Lenny Bruce is Dead: Dylan’s eulogy to the man who man fun of religion

by Tony Attwood

This article updated 22 June 2018, with the addition of two superb live versions at the end and some additional thoughts.

In his interviews Dylan says that he wrote the Lenny Bruce song in about five minutes.   Bruce died in 1966, and Dylan wrote the song around the time of the recording of Shot of Love in 1980.  Dylan never expressed any interest in Lenny Bruce before or since, and claims he has no idea why he wrote it.

What is really fascinating is that Lenny Bruce made fun of religion – it was one of the key targets of his work – and Dylan wrote this during his religious period.  An interesting contradiction and one that Bob has addressed in his comments about what Christianity is all about – although I am not sure I fully followed the answer.

It is also one of those songs that Heylin really can’t stand, complaining that Dylan wasted a great tune on lyrics like this.  Again I disagree – but then I am not a Christian so I guess I see things from another perspective.

But Dylan’s comments do give us a real insight into the meaning of Dylan songs, for here, virtually by his own admission, we have a stunningly elegant piece of writing in which the words have no deep meaning, but are part of a contextual whole, equal in many regards to the melody, chords, the piano and the voice.

It works so well because the music manages to be utterly haunting, and so matches the first line (which is the only line those who only just about remember the song actually know)

Lenny Bruce is dead but his ghost lives on and on

Indeed it can be argued, because of Dylan’s comments, that the words don’t matter too much – what matters here is the total sound.  And yet as you can here from the versions below, no matter which way it is performed the message is enhanced.

Each version does give us the feeling of an overall sound, even if you never once listen to the words – at least not until we get to the final line…

Lenny Bruce was bad, he was the brother that you never had.

And that is about it.  An opening line and a closing line, a piano and a voice.  All making a simple song that is haunting and exquisite.  Sometimes things just work.  What is amazing is that as Dylan changed it, so it continued to work.

Between 1981 and 2008 Bob played this song 103 times, showing that (I think) he too had got the message that there was something very special in this song.  The lyrics, yes, the music, yes, and then the overall impact of the song sandwiched between that first and last line.

So of course the song didn’t end with that simple album version, because with Dylan songs are revisited and re-arranged.  Here are two.

I love this version


And here’s another knock out performance…

Maybe in the end the attraction between Bob and Lenny Bruce is to be found in one particular line

He just showed the wise men of his day to be nothing more than fools

Bob and Lenny both.

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  1. Haunting song. “I rode with him in a taxi once, only for a mile and a half, seems like it took a couple of months”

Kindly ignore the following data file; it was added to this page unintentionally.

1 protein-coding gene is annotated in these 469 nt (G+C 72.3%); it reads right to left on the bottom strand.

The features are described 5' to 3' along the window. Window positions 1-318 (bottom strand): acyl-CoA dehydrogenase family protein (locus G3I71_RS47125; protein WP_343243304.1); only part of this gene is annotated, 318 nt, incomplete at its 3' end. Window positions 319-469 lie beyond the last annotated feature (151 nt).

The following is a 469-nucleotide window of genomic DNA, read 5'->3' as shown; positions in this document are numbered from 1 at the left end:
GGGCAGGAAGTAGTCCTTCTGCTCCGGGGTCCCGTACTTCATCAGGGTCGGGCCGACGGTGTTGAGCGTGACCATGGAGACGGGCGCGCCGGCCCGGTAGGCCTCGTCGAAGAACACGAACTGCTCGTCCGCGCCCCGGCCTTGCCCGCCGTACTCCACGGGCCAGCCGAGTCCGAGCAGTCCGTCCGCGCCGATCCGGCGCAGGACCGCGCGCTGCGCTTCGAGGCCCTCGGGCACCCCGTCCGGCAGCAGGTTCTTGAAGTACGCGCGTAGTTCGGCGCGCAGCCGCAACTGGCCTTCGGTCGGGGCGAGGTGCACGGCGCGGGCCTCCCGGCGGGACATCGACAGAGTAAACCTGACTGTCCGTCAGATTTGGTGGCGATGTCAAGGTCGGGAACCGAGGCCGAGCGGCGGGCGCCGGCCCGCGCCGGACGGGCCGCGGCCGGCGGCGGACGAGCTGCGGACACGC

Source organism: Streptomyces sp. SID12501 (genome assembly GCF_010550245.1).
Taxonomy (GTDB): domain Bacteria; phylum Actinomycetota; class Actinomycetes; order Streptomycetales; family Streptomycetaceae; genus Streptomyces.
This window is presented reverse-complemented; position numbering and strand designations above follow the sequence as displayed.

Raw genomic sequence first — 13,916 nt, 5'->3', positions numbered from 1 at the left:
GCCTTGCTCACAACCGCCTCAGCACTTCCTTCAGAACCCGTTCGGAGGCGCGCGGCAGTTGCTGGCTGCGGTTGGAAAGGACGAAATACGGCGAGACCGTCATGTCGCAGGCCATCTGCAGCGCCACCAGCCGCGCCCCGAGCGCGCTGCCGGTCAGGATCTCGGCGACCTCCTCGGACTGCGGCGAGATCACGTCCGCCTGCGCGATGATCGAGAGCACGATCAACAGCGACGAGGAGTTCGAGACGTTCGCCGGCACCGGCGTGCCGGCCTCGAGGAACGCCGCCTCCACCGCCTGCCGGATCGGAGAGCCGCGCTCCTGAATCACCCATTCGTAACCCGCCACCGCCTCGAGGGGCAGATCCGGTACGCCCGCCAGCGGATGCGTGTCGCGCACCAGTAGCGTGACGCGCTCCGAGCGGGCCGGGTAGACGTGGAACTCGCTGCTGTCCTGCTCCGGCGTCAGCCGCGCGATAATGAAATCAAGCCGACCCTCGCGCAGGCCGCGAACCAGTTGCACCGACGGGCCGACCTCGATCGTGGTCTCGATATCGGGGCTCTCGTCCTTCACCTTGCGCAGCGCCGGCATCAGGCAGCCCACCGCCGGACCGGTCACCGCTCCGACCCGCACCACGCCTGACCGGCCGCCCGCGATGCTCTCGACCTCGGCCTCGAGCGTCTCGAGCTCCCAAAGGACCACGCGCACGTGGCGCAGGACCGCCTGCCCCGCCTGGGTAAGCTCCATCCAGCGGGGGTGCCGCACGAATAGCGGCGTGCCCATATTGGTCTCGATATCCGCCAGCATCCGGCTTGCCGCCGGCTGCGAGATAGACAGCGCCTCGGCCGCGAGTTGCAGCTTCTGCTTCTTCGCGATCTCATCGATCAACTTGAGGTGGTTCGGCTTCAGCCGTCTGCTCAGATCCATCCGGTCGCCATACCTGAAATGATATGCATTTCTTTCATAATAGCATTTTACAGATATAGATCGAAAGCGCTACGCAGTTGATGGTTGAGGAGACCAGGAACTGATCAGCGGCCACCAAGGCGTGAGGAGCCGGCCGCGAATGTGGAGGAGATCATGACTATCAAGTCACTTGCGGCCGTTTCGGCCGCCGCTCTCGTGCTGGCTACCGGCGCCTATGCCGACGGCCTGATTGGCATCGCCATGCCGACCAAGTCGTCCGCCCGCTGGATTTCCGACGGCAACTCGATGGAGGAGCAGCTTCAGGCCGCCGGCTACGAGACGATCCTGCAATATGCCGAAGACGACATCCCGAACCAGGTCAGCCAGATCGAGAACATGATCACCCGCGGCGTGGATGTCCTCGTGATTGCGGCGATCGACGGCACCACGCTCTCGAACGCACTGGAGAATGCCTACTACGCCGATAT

2. Anyone that bad mouth Elvis Presley is pure jealous of the great man that Elvis is…..most singer’s are only in the singing business because of Elvis ..everyone wants what Elvis had great talent…Elvis is loved the world over Elvis is loved by many singers of today’s music…were every you go your going to hear Elvis…Elvis the greatest icon of all time’s…not to like Elvis is not to like music…..so all you shitheads except the Truth there is always going to be Elvis Presley and there is nothing you can do about that…R.I.P…T.C.B…ALLWAYS ELVIS..xx

  3. Yeah, there is an Elvis connection, the song is really directed at Albert Goldman, author of hatchet jobs, on Lenny, Elvis and Lennon, the line, “more of an outlaw than you ever were”, says it all, plus, “they stamped him and they labelled him like they do with pants and shirts” can apply to all three icons, Goldman wrote a scathing article on Bob back in the 70’s in Newsweek I think? and we all know Bob is a good man to hold a grudge, remember Merle Haggard.
    So nothing is ever too obvious with Dylan, one always has to read between the lines. Superb song regardless.

  4. i enjoy the song but he takes liberties with Lenny Bruce’s thoughts and Lenny was one person you should not try to presume the thought pattern of.

    He’s on some other shore. He didn’t want to live anymore.

    His daughter, Kitty Bruce, who he loved very much, told me that Bob Dylan is a great poet and makes good rhymes but the idea about Lenny wanting to be dead is a kind of grab for pathos. One detective is on record as admitting he died of ‘death by police’…and who would know how he thought better than his daughter, who was raised by Lenny’s mother Sally Marr and so brought up with the same values and outlooks.

    Better to say he’s on some other shore. the police left him on the floor.

    Contribute to the Lenny Bruce Foundation, a drug rehab program. Visit them on FB or Twitter.

  5. “He just showed the wise men of his day to be nothing more than fools”

    Just thought I’d point out that this is a Biblical reference: “Professing themselves to be wise, they became fools.” – Romans 1:22

    I didn’t care for this song when I first heard it on Shot of Love. But last time I saw him live, he did it, and it really grabbed me. Now I think it’s a gem.

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